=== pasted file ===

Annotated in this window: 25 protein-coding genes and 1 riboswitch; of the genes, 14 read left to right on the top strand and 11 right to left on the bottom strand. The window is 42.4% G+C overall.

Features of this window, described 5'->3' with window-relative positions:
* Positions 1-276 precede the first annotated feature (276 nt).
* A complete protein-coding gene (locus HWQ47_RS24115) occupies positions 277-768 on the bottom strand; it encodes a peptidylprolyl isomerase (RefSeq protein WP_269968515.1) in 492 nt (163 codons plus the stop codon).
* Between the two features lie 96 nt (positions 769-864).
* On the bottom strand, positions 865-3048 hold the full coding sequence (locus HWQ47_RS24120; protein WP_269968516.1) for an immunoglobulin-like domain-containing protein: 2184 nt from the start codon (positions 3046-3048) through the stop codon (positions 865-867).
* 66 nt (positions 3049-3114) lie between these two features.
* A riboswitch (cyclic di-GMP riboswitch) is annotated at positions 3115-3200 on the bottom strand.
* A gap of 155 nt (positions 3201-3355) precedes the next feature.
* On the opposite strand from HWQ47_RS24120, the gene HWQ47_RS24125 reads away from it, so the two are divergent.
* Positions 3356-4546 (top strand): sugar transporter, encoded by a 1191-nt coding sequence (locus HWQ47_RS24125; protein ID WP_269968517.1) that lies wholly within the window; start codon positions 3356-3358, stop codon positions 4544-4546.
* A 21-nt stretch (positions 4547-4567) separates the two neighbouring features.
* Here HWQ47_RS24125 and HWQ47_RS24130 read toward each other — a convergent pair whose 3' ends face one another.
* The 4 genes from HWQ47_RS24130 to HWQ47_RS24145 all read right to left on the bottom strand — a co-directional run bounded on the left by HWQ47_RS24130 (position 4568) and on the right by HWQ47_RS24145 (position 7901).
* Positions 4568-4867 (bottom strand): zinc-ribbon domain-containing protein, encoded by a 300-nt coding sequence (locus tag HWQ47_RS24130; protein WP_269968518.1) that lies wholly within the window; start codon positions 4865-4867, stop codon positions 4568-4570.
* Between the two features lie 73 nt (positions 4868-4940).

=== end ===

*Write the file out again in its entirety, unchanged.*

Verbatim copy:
Annotated in this window: 25 protein-coding genes and 1 riboswitch; of the genes, 14 read left to right on the top strand and 11 right to left on the bottom strand. The window is 42.4% G+C overall.

Features of this window, described 5'->3' with window-relative positions:
* Positions 1-276 precede the first annotated feature (276 nt).
* A complete protein-coding gene (locus HWQ47_RS24115) occupies positions 277-768 on the bottom strand; it encodes a peptidylprolyl isomerase (RefSeq protein WP_269968515.1) in 492 nt (163 codons plus the stop codon).
* Between the two features lie 96 nt (positions 769-864).
* On the bottom strand, positions 865-3048 hold the full coding sequence (locus HWQ47_RS24120; protein WP_269968516.1) for an immunoglobulin-like domain-containing protein: 2184 nt from the start codon (positions 3046-3048) through the stop codon (positions 865-867).
* 66 nt (positions 3049-3114) lie between these two features.
* A riboswitch (cyclic di-GMP riboswitch) is annotated at positions 3115-3200 on the bottom strand.
* A gap of 155 nt (positions 3201-3355) precedes the next feature.
* On the opposite strand from HWQ47_RS24120, the gene HWQ47_RS24125 reads away from it, so the two are divergent.
* Positions 3356-4546 (top strand): sugar transporter, encoded by a 1191-nt coding sequence (locus HWQ47_RS24125; protein ID WP_269968517.1) that lies wholly within the window; start codon positions 3356-3358, stop codon positions 4544-4546.
* A 21-nt stretch (positions 4547-4567) separates the two neighbouring features.
* Here HWQ47_RS24125 and HWQ47_RS24130 read toward each other — a convergent pair whose 3' ends face one another.
* The 4 genes from HWQ47_RS24130 to HWQ47_RS24145 all read right to left on the bottom strand — a co-directional run bounded on the left by HWQ47_RS24130 (position 4568) and on the right by HWQ47_RS24145 (position 7901).
* Positions 4568-4867 (bottom strand): zinc-ribbon domain-containing protein, encoded by a 300-nt coding sequence (locus tag HWQ47_RS24130; protein WP_269968518.1) that lies wholly within the window; start codon positions 4865-4867, stop codon positions 4568-4570.
* Between the two features lie 73 nt (positions 4868-4940).